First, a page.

Larry Parks called me early on a Saturday morning to say something like this: “My column Monday will be similar to the one you wrote today about discourteous and inconsiderate drivers, but I just want to let you know I had already turned in my column before reading yours.”
Larry, a nice guy and a local columnist who wrote two interesting volumes about fishing along the Gulf Coast, available at The Facts, wrote on July 15 that, “there is absolutely no difference between burning up the concrete and throwing a big wave along the Intercoastal.”
I relate by reminiscing about what occurred when I lived on a canal at Hide-A-Way on the Gulf. In my little fishing boat with low sides, I wet a hook at the entrance to Oyster Creek at the Intercoastal Canal. An ocean-going fishing vessel with three decks blew by me, sending a tsunami my way. My skiff bounced around like a jack ball thrown up and missed by a child.
Rubbing salt in the wound, the fishermen on the bridge were amused by my plight.
Fishing spoiled, I gave up on the day and headed in.
But a funny thing happened on the way home. I caught up with the belligerent captain and his crew because they had tried to blast into Hide-A-Way without regard to the no-wake sign and ran aground on the oyster reef hiding 4 inches below the waterline in front of the canals. “Captain Big Britches” must not have known about the narrow channel for navigating the reef, marked by sticks and stobs.
I spied his $100,000 boat beached on the vile reef. Vile, I write, because oysters are razor sharp and have no respect for beautiful gel-coat finishes or fiberglass hulls.
The crew knew they had damaged their boat, and they were bewildered by how to get the behemoth off the reef. With “egg on their faces,” they had ruined their own fishing trip by causing themselves hundreds of dollars in damage. Then, nobody was laughing on the tall tower.
Slowly motoring my way to the helpless vessel, I tossed a line in spite of my heart not wanting to be merciful. My Christian faith had its way, and I ministered to the unlovable.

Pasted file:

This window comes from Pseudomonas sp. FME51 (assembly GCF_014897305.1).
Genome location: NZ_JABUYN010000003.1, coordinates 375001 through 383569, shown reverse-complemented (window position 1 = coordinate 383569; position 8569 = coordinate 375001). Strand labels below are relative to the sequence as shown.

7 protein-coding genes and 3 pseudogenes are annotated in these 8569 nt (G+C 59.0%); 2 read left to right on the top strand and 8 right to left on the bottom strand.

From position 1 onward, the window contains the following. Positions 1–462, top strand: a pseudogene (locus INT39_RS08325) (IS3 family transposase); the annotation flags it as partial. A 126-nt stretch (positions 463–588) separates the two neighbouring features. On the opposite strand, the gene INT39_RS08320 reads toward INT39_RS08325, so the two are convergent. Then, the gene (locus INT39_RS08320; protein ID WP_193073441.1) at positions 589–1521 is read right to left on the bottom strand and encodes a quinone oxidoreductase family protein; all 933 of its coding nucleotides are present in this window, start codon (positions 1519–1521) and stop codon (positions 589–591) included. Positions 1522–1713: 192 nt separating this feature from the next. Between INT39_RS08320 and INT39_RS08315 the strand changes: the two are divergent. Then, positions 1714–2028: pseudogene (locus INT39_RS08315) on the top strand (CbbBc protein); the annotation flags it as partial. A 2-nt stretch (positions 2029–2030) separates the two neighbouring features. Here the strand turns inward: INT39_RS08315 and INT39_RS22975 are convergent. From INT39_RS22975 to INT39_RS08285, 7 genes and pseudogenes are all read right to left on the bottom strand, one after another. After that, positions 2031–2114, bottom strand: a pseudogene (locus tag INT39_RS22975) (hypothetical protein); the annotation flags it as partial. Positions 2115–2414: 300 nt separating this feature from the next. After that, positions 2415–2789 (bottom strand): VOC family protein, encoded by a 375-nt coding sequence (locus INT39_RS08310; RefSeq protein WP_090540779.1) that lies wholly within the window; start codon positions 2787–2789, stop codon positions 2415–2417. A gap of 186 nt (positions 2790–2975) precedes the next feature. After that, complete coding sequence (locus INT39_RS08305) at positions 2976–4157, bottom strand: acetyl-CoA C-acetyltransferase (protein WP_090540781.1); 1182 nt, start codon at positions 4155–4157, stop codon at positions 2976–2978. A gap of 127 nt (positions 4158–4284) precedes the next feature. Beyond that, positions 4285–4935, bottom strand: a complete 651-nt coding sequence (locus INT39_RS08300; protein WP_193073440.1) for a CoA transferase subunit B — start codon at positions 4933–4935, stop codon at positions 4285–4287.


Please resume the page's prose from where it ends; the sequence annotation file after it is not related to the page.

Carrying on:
I kid you not, the captain said as he latched my line to his boat: “I’m sorry about how rude to you I was back there.”
“Meh!” I muttered, still thinking he had exposed his true character.
I eased forward until I took the slack out of the line, and then I gave my 90 horsepower more and more throttle. The motor roared louder and louder and the prop kicked up water under the load. Finally, my runabout won the tug-of-war with the reef and the ark ground free to rock happily in the waves.
Retrieving my line, ever the counselor, I said, “You need to have your boat hauled and the bottom inspected before you got back out into deep water. Oysters can do a lot of damage.”
With that, we parted company.
I agree with Larry, “There is absolutely no difference between burning up the concrete and throwing a big wave along the Intercoastal.”
By the way, Larry’s books in two volumes, “Dancing with the Waves,” might be a little pricey, but that’s because they contain color photos that forever document fishing in these parts. I have the books, I enjoy them and I’d buy them again.
Some of his photos show stringers of fish. I teased Larry, saying, “I turned your book over to a game warden to be sure all your catches were legal. You might be hearing from him.” Smile.
On July 21, Gin Crawford, another local columnist, wrote this about operators of vehicles: “Some people are just not smart enough to know things like killing someone because you had to send a senseless text will be a life-changing experience for you and change the lives of the people you hurt forever.”
Yours truly wrote the following July 13: “I consider driving a litmus test because, except for peace officers who can identify license plates, people are anonymous. Your true character is revealed to you when you’re anonymous. Do you like what you see?”
“Consider your ways,” the Bible urges.